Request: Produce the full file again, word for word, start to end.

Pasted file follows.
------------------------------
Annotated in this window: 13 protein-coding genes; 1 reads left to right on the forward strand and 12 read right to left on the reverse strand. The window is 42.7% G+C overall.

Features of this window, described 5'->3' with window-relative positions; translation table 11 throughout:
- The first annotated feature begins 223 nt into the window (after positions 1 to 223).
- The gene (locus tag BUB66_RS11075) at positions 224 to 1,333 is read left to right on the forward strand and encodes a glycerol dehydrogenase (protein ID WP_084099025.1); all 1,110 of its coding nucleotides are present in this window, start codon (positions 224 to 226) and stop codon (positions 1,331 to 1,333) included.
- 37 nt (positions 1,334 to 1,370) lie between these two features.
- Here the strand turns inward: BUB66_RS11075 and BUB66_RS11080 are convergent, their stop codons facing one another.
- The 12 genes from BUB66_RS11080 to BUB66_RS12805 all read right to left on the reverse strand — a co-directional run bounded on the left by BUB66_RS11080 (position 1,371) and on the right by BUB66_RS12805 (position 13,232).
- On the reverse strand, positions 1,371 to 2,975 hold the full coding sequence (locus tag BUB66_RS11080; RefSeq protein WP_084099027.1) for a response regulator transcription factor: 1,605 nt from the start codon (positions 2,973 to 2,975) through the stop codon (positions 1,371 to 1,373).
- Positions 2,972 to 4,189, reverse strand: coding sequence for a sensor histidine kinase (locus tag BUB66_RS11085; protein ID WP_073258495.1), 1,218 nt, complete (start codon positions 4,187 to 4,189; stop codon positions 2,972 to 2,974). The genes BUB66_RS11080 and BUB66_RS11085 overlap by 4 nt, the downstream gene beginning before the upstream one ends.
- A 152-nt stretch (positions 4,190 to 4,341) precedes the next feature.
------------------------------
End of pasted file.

Annotated in this window: 13 protein-coding genes; 1 reads left to right on the forward strand and 12 read right to left on the reverse strand. The window is 42.7% G+C overall.

Features of this window, described 5'->3' with window-relative positions; translation table 11 throughout:
- The first annotated feature begins 223 nt into the window (after positions 1 to 223).
- The gene (locus tag BUB66_RS11075) at positions 224 to 1,333 is read left to right on the forward strand and encodes a glycerol dehydrogenase (protein ID WP_084099025.1); all 1,110 of its coding nucleotides are present in this window, start codon (positions 224 to 226) and stop codon (positions 1,331 to 1,333) included.
- 37 nt (positions 1,334 to 1,370) lie between these two features.
- Here the strand turns inward: BUB66_RS11075 and BUB66_RS11080 are convergent, their stop codons facing one another.
- The 12 genes from BUB66_RS11080 to BUB66_RS12805 all read right to left on the reverse strand — a co-directional run bounded on the left by BUB66_RS11080 (position 1,371) and on the right by BUB66_RS12805 (position 13,232).
- On the reverse strand, positions 1,371 to 2,975 hold the full coding sequence (locus tag BUB66_RS11080; RefSeq protein WP_084099027.1) for a response regulator transcription factor: 1,605 nt from the start codon (positions 2,973 to 2,975) through the stop codon (positions 1,371 to 1,373).
- Positions 2,972 to 4,189, reverse strand: coding sequence for a sensor histidine kinase (locus tag BUB66_RS11085; protein ID WP_073258495.1), 1,218 nt, complete (start codon positions 4,187 to 4,189; stop codon positions 2,972 to 2,974). The genes BUB66_RS11080 and BUB66_RS11085 overlap by 4 nt, the downstream gene beginning before the upstream one ends.
- A 152-nt stretch (positions 4,190 to 4,341) precedes the next feature.